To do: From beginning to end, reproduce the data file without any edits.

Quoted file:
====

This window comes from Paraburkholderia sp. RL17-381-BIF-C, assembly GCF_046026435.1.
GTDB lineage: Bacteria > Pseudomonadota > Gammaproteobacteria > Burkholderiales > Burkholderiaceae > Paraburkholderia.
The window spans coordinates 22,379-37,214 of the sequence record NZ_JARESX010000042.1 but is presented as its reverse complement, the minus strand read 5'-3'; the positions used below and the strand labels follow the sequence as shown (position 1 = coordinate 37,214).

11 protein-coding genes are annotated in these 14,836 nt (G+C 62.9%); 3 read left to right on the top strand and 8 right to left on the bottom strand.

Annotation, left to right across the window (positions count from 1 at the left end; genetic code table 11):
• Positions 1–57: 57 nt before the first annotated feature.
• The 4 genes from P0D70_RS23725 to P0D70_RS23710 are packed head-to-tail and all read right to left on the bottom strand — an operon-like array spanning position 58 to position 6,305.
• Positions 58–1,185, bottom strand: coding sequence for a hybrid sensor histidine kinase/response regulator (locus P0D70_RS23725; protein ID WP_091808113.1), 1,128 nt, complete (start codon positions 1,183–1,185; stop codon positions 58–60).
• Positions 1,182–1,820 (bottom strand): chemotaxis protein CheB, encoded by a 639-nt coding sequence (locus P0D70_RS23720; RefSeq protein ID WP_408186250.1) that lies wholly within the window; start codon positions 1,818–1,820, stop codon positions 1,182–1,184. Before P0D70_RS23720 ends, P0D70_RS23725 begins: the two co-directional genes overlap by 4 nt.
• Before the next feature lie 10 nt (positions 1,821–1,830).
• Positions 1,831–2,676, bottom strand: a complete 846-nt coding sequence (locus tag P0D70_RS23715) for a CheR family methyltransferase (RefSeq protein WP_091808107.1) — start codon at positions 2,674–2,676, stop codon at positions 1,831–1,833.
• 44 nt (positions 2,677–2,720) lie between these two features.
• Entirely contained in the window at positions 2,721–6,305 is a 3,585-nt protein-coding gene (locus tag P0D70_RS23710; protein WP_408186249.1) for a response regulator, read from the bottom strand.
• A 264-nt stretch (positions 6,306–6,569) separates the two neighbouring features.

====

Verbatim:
This window comes from Paraburkholderia sp. RL17-381-BIF-C, assembly GCF_046026435.1.
GTDB lineage: Bacteria > Pseudomonadota > Gammaproteobacteria > Burkholderiales > Burkholderiaceae > Paraburkholderia.
The window spans coordinates 22,379-37,214 of the sequence record NZ_JARESX010000042.1 but is presented as its reverse complement, the minus strand read 5'-3'; the positions used below and the strand labels follow the sequence as shown (position 1 = coordinate 37,214).

11 protein-coding genes are annotated in these 14,836 nt (G+C 62.9%); 3 read left to right on the top strand and 8 right to left on the bottom strand.

Annotation, left to right across the window (positions count from 1 at the left end; genetic code table 11):
• Positions 1–57: 57 nt before the first annotated feature.
• The 4 genes from P0D70_RS23725 to P0D70_RS23710 are packed head-to-tail and all read right to left on the bottom strand — an operon-like array spanning position 58 to position 6,305.
• Positions 58–1,185, bottom strand: coding sequence for a hybrid sensor histidine kinase/response regulator (locus P0D70_RS23725; protein ID WP_091808113.1), 1,128 nt, complete (start codon positions 1,183–1,185; stop codon positions 58–60).
• Positions 1,182–1,820 (bottom strand): chemotaxis protein CheB, encoded by a 639-nt coding sequence (locus P0D70_RS23720; RefSeq protein ID WP_408186250.1) that lies wholly within the window; start codon positions 1,818–1,820, stop codon positions 1,182–1,184. Before P0D70_RS23720 ends, P0D70_RS23725 begins: the two co-directional genes overlap by 4 nt.
• Before the next feature lie 10 nt (positions 1,821–1,830).
• Positions 1,831–2,676, bottom strand: a complete 846-nt coding sequence (locus tag P0D70_RS23715) for a CheR family methyltransferase (RefSeq protein WP_091808107.1) — start codon at positions 2,674–2,676, stop codon at positions 1,831–1,833.
• 44 nt (positions 2,677–2,720) lie between these two features.
• Entirely contained in the window at positions 2,721–6,305 is a 3,585-nt protein-coding gene (locus tag P0D70_RS23710; protein WP_408186249.1) for a response regulator, read from the bottom strand.
• A 264-nt stretch (positions 6,306–6,569) separates the two neighbouring features.